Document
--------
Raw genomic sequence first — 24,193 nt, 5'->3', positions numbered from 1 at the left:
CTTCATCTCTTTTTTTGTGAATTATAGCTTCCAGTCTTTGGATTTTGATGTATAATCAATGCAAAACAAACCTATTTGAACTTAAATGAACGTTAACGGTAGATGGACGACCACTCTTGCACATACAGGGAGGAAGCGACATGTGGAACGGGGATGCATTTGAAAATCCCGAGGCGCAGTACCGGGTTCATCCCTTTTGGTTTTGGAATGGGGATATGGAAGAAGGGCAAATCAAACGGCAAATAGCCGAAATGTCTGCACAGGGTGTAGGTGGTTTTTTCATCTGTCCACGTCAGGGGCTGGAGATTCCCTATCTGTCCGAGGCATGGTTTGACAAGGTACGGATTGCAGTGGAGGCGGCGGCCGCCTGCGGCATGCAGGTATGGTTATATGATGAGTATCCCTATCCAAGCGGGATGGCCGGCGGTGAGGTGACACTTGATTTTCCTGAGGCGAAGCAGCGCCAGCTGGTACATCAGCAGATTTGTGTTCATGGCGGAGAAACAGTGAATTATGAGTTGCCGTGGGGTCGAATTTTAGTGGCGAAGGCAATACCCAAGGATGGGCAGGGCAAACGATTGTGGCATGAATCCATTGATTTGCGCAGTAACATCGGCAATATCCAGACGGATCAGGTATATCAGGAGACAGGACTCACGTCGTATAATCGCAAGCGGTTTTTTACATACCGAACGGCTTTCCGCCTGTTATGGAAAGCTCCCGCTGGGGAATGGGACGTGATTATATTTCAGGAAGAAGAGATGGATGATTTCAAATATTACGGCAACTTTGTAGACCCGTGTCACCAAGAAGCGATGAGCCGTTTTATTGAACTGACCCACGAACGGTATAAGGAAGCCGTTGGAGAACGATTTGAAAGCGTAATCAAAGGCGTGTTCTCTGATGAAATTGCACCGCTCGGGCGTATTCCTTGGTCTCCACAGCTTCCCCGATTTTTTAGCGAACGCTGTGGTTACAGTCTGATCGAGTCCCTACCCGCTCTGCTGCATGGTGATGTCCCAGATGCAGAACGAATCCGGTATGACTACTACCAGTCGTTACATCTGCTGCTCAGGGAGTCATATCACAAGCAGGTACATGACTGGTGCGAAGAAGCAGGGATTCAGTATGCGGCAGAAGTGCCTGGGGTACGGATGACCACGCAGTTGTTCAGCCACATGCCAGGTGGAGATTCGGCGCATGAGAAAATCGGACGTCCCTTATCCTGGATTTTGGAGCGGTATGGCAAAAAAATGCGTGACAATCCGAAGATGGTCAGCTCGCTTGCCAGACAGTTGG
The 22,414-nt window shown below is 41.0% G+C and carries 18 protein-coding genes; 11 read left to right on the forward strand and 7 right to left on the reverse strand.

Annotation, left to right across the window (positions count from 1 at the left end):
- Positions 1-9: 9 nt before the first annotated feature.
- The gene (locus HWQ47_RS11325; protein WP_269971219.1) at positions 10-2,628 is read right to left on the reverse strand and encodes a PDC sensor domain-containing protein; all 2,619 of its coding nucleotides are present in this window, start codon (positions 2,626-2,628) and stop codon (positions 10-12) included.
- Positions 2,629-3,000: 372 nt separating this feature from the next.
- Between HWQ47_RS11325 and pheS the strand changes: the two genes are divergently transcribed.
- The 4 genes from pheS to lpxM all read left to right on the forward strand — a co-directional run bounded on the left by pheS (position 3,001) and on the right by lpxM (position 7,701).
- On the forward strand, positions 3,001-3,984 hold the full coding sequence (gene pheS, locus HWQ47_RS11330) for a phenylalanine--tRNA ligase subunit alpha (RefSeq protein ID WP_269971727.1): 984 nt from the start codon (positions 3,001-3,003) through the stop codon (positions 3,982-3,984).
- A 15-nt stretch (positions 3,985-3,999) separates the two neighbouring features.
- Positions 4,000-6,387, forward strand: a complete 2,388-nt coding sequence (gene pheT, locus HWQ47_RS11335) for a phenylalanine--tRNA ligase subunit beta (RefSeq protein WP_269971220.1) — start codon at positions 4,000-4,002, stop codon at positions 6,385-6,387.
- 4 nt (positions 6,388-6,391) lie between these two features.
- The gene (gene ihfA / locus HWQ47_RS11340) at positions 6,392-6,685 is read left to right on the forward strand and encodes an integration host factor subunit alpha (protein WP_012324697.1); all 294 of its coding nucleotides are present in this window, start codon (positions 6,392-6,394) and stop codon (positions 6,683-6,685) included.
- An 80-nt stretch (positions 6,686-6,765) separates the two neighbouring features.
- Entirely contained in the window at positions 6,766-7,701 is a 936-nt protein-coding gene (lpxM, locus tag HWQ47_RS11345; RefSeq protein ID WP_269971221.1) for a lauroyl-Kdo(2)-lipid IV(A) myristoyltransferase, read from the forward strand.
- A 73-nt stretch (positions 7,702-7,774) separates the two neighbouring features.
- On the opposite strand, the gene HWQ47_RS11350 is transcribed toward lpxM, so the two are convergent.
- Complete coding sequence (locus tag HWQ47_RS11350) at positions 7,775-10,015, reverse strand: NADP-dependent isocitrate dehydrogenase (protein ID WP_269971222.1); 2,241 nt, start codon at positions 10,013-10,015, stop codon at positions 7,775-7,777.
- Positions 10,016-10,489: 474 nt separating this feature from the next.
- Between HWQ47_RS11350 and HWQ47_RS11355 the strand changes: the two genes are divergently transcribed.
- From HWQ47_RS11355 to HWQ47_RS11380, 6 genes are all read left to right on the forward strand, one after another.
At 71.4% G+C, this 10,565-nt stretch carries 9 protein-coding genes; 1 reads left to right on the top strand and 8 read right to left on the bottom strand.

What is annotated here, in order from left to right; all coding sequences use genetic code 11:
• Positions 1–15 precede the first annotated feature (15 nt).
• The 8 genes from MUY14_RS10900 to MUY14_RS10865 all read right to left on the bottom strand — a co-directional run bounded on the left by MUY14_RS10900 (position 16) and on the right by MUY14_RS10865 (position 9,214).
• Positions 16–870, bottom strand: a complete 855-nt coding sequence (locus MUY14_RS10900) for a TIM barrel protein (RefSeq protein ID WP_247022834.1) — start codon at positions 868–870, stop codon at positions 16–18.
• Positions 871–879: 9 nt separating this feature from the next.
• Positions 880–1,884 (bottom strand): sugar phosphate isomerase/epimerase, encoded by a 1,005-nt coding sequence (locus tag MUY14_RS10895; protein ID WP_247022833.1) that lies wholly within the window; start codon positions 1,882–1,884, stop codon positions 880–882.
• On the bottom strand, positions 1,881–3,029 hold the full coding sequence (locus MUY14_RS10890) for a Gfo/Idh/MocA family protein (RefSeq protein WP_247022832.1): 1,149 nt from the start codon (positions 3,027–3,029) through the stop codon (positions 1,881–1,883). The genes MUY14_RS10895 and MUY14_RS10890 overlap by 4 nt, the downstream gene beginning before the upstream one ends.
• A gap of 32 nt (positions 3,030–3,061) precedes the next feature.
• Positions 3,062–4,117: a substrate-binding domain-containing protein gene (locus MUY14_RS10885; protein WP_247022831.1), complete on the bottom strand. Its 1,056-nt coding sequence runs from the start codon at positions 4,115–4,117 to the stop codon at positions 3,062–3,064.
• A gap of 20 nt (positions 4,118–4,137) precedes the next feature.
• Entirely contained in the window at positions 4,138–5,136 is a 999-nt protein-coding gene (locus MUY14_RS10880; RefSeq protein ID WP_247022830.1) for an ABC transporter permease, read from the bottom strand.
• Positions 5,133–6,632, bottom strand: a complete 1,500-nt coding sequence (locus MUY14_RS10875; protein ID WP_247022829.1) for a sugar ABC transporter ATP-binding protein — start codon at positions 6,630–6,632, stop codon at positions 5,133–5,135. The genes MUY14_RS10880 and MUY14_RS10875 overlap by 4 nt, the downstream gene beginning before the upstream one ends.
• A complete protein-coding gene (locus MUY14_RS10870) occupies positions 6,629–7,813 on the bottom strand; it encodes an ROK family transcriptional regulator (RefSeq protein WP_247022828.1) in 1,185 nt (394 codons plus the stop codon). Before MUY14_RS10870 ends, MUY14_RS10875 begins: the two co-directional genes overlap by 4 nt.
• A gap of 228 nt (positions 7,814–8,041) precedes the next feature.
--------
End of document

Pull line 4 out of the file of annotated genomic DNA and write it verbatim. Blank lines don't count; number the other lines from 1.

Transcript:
Annotation, left to right across the window (positions count from 1 at the left end):